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Home > COMICS > THE 200 GREATEST COMIC BOOK CHARACTERS OF ALL TIME

THE 200 GREATEST COMIC BOOK CHARACTERS OF ALL TIME

In honor of our 200th Issue, Wizard runs down the 200 comic book characters that stand apart from the rest!
Today: Numbers 20 to 1!
By the Wizard Staff
Posted 05/23/08


10. John Constantine
He's beaten common crooks, mystical madmen and even the devil himself, and he did it all with an icy smirk. See, each of these foes (and plenty more) learned the hard way�never underestimate a man with nothing to lose. One part magic-man, one part con-man, the savvy Brit cares about little except himself and manages to find the narrowest of ways to come out on top.






9. Magneto
The best villains always have an understandable motivation, but no one illustrates his point better than the Master of Magnetism. A young prisoner of Nazi concentration camps, Erik Lehnsherr would survive the Holocaust only to see his fellow mutants murdered in eerily similar ways. Magneto doesn't want to rule the world or kill the X-Men, he wants to protect his very species from extinction, to unite them under his guidance so no other innocents die simply for the way they were born.






8. Hellboy
For a guy who appears more suited to play the villain in a story, Hellboy makes a helluva hero. With fists the size of boulders and an attitude to boot, this paranormal investigator proves you don't have to look like an angel to be one of the good guys. If you scrape past his thick red hide, you'll find a soulful guy who likes his beer almost as much as eschewing his lineage as Satan's son destined to destroy the world.






7. Captain America
Being respected as a role model is great. But having fellow heroes look to you as their ultimate leader? Cue Steve Rogers, a man so proud to be a defender of American ideals that his chest practically looks ready to burst. And while some would find easy courage in his action-figure physique, Rogers was primed for combat even as a scrawny would-be soldier in World War II. It's that heart, not the super-soldier-serum enhanced pecs, that make Cap our first choice to lead the front lines.






6. Rorschach
Although he only appears in the 12 issues of Alan Moore and Dave Gibbons' Watchmen, Rorschach still stands as one of the most compelling and frightening characters in comics' history. His gravelly voice, lightning-fast moves that incapacitates criminals and uncompromising black-and-white nature are only the tip of the iceberg. When it's finally revealed what horror show drove the thoughtful team player into a solo sociopath, it not only changed the psycho-analysis of vigilantism, it changed the way fans defined what a hero truly was.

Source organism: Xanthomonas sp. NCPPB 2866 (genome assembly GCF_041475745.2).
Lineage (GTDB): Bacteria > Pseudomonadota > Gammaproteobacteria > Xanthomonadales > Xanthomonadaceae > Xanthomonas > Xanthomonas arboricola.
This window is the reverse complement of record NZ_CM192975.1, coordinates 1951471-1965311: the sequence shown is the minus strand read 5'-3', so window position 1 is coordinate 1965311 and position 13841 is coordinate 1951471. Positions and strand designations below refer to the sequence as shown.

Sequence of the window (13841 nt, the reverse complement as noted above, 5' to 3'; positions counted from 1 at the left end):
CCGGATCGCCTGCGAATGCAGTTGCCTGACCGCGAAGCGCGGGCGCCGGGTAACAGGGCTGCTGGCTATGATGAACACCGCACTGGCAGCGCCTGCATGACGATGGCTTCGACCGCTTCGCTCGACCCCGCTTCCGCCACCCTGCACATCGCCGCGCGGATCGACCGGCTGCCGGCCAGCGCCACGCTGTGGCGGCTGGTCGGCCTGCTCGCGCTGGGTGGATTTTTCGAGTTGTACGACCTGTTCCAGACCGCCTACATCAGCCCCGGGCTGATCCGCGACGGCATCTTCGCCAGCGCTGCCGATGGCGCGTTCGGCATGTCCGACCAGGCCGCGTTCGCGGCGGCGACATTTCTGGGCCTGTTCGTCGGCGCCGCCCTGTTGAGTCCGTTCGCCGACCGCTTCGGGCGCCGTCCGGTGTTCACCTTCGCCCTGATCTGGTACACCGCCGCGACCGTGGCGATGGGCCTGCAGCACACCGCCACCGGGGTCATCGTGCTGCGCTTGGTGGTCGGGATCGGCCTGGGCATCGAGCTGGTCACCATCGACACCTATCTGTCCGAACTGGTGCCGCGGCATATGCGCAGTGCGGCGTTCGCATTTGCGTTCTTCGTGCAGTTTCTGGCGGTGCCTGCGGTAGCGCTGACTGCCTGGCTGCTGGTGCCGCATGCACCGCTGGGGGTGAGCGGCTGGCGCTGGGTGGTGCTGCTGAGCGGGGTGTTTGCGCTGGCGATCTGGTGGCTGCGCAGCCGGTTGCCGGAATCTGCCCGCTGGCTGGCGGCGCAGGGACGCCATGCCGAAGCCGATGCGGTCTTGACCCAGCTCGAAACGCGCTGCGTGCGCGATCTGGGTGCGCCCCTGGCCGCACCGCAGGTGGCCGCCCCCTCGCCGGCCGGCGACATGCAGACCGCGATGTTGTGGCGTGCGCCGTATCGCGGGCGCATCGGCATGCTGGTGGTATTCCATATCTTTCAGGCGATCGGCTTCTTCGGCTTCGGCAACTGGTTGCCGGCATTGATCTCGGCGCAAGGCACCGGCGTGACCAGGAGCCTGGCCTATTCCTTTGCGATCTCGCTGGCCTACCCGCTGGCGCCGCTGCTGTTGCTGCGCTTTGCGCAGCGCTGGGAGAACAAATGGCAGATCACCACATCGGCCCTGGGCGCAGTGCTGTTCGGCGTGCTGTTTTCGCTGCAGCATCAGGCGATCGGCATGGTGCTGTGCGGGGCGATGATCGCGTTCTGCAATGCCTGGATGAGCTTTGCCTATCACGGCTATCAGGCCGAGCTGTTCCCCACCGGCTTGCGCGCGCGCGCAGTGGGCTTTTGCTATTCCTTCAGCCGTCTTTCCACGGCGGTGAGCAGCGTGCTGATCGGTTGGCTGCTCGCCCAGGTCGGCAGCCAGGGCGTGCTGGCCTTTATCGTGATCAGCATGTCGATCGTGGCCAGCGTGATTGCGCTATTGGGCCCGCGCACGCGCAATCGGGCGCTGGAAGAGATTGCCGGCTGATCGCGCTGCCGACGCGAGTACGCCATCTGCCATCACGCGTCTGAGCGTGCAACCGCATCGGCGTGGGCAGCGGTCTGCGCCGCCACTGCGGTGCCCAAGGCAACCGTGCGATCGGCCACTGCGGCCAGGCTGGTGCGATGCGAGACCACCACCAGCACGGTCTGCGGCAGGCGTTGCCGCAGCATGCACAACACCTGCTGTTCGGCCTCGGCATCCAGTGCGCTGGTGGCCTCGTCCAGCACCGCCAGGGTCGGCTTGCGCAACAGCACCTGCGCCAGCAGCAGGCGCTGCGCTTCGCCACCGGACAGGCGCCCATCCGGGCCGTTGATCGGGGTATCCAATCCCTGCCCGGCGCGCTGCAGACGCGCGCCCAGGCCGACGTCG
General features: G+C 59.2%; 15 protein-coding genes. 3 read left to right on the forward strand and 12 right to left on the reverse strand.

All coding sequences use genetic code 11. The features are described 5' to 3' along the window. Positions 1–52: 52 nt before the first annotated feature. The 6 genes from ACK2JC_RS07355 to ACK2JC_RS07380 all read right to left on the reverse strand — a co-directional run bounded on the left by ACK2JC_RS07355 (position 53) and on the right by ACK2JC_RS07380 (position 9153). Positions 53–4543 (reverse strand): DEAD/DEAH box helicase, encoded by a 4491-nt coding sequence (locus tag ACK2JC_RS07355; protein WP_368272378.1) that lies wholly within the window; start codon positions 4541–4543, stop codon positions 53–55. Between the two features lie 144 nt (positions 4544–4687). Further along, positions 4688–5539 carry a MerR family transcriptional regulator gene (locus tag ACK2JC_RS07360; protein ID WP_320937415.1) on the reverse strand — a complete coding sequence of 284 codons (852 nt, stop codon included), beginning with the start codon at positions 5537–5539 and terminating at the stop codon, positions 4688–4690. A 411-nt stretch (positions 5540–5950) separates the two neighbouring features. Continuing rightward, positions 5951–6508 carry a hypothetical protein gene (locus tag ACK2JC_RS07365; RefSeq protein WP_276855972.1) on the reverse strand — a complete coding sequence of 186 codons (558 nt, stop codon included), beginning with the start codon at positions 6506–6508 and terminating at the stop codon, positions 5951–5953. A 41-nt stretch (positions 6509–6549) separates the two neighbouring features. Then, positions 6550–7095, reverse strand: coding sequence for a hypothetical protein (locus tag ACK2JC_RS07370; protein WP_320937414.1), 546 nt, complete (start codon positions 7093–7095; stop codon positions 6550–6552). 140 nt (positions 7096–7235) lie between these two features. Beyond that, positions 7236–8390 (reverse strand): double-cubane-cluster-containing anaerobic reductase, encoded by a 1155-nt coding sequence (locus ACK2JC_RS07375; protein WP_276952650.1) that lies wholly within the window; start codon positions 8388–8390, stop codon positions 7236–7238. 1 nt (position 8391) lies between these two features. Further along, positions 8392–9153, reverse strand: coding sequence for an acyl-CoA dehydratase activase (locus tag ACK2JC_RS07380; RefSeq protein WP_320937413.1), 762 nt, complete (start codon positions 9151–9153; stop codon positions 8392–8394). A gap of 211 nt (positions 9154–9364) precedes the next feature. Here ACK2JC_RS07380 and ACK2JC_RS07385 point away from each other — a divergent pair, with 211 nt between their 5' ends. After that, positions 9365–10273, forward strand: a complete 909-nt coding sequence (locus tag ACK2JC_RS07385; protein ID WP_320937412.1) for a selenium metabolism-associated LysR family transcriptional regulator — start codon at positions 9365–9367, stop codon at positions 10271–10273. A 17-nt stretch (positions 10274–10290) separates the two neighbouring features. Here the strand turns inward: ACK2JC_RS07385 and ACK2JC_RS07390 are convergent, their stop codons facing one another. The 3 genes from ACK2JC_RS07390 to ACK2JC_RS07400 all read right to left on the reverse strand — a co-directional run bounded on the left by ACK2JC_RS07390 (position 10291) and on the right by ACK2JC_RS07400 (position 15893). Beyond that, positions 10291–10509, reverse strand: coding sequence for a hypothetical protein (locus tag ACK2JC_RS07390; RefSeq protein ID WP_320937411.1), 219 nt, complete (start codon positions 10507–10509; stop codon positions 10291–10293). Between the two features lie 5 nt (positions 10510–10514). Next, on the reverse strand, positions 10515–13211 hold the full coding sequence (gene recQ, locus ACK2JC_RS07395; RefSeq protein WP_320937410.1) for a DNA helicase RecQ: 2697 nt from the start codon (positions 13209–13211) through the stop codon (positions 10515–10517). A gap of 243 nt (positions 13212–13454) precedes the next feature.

5. The Joker
Long before Stephen King and bad stand-up comedians took to the idea, the scary clown genre belonged to the Joker, a leering menace whose Crayola-tinted features belie a murderous mind. The perennial nuisance of Batman, the Clown Prince manages to embody everything the Dark Knight is trying to combat: He preaches chaos over order, death over life, evil over hope. It's one thing to embrace crime�it's another to find human suffering downright hilarious.






4. Superman
When the last son of Krypton rocketed to Earth and into comic books, he created the mold of a prototypical superhero�super-strong, super-smart, super-everything. Clark Kent's alter-ego has transcended the very medium that he legitimized by exploding into a pop culture icon�his "S" shield has been plastered on TV shows, movies, toys, Colorforms, clothing, coffee mugs and even his own brand of peanut butter. Ultimately, Kal-El's appeal lies in the irony of being an alien whose unwavering nobility has inspired the entire human race. He may be faster than a speeding bullet, more powerful than a locomotive and able to leap tall buildings in a single bound�but it's his ideals that make him more "super" than "man." Pretty impressive for a guy rocking red underwear.






3. Spider-Man
We love the web-spinning, the wall-crawling, the impossibly acrobatic moves. We love how he's super-strong yet clearly not invincible. And the clever quips remind us why comics, even when the good guy's in peril, are still a rollicking good time. But you know what we really love? The way Spider-Man, arguably the biggest superhero in the world (check that box office), is a character who eternally yearns for respect�or just to even catch a break�in the Marvel Universe. But somehow the ol' "Parker luck" prevails. Girl problems, financial woes, career mishaps�Spidey, the ultimate science geek made good, was the first superhero who seemed more overwhelmed by these every day troubles than by the idea of some bad guy trying to rip his head off with metal tentacles or a goblin bomb. No doubt, Spider-Man may be the low man on the totem pole in his fictional reality, but to us, he's definitely tops.






2. Batman
Batman turned tragedy into triumph. When 8-year-old Bruce Wayne's parents were murdered before his eyes, he channeled his rage and sadness into a single mission: to never let it happen to anyone else again. He grows up honing his body and mind into finely precise tools, tapping into his billionaire fortune to wage his war on street crime. You see, young Bruce essentially perished that night as well�from that day on, he existed as Batman, his "Bruce" persona more a mask than his pointy-eared cowl. And if anyone crosses this all-too-human Dark Knight Detective�whether it be Superman, Joker, even Darkseid�he will find a way to beat them. That's why he's emerged as a pop-culture demigod�you may wish you could be the more-than-human Man of Steel or Spider-Man, but�minus the moneybags�Batman's the type of guy you can actually be.

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